Indeed according to participants in Adelaide filmmaker Charlie Hill-Smith’s passionate musical and cultural expose on West Papua Strange Birds in Paradise: A West Papuan Story the Javanese controlled Indonesian military threatened to cut the tongues out and then electrocute any of their 1025 hand-picked stooges if they dared to vote any way other than the total abrogation of their freedom in favour of Indonesian citizenship. It would taken a brave man indeed to vote no in these circumstances.

Perhaps the people of Papua are the ongoing victims and causalities of the French and American decolonisation ten thousand day debacle that became known as the Vietnam War. While the United States was engaged in the process of being slaughtered and humiliated in the jungles of Vietnam, it was inconceivable to think that the West would intervene in the Papuan struggle. Suharto would have known and banked on the fact that the United States would not open another front against a colonised people ostensibly fighting for independence, because it would stretch their political and physical resources too far.

While on the point of history and the on-going Papuan genocide, let’s not forget the role played by the Freeport mine, American economic imperialism and Australian self-interest in what befell the Papuan people in 1969. With due respect to Bambang, any true history of the Act of Free Choice must include an analysis of Cold War politicking, economic imperialism and plain old-fashioned greed and self-interest. Remember, to be beneficial, history must be truthful and analytical, not partisan and self-serving.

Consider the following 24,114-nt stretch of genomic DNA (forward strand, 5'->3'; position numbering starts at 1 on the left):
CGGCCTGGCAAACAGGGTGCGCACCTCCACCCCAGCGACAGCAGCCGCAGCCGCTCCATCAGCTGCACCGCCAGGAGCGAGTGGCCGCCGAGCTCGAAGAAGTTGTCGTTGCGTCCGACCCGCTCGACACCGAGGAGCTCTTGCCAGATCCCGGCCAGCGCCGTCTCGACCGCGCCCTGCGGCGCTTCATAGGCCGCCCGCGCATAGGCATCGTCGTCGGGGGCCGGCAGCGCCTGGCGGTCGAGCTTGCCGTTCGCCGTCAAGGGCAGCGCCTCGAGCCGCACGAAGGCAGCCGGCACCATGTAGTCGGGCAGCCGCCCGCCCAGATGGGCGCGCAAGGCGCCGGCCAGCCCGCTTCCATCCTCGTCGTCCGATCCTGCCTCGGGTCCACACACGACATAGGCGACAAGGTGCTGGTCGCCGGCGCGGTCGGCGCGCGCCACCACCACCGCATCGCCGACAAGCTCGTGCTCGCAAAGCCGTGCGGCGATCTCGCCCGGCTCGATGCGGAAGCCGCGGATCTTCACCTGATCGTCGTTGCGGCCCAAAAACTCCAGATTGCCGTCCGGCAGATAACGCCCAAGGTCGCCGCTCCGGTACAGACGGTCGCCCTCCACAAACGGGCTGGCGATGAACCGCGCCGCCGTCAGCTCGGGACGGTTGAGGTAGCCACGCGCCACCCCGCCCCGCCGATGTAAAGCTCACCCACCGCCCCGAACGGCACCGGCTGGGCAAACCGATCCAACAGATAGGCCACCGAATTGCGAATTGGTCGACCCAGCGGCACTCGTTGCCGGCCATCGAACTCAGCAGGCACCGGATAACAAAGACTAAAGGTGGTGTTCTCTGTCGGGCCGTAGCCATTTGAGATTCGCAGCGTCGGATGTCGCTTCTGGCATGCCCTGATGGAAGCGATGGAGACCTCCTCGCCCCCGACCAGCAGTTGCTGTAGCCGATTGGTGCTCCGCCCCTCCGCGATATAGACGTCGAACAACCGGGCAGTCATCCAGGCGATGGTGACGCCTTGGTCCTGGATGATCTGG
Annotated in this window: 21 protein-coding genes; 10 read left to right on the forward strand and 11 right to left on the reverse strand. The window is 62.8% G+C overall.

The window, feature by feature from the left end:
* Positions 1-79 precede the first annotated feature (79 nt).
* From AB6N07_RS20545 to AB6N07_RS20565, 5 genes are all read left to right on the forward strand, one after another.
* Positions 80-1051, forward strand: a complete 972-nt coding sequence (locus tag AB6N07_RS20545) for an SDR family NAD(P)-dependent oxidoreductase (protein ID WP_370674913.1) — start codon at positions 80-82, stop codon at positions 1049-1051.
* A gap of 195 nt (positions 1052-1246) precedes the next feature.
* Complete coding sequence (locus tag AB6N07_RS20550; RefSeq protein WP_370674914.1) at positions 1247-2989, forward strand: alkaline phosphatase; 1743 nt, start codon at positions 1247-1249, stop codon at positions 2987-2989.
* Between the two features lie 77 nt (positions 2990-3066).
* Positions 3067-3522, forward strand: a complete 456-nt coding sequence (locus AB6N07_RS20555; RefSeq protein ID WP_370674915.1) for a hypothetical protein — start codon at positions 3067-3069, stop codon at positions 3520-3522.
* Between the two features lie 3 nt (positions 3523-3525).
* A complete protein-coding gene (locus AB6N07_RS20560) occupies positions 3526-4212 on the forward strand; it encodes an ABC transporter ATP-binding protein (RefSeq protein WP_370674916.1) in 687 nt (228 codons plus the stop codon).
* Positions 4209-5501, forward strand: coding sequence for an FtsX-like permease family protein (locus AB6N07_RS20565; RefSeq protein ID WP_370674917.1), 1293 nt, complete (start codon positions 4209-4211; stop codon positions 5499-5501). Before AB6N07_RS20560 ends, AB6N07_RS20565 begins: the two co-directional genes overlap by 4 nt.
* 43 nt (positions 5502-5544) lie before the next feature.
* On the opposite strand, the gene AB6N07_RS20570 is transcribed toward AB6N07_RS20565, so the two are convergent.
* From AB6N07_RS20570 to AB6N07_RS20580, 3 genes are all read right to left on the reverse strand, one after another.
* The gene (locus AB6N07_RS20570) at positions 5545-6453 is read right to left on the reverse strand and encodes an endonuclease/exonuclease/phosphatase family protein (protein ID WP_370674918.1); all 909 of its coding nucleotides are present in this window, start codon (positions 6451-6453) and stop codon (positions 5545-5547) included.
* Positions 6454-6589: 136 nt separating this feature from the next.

The second issue raised by Bambang, that of corruption amongst the Papuan ruling elite, is one for which I hold more sympathy. Corruption is an issue that confronts indigenous communities worldwide. It is one of the ‘benefits’ bestowed on indigenous communities by their colonial masters as part of the process of invasion, occupation, exploitation and finally genocide that all too often forms part of the colonial experience of the colonised.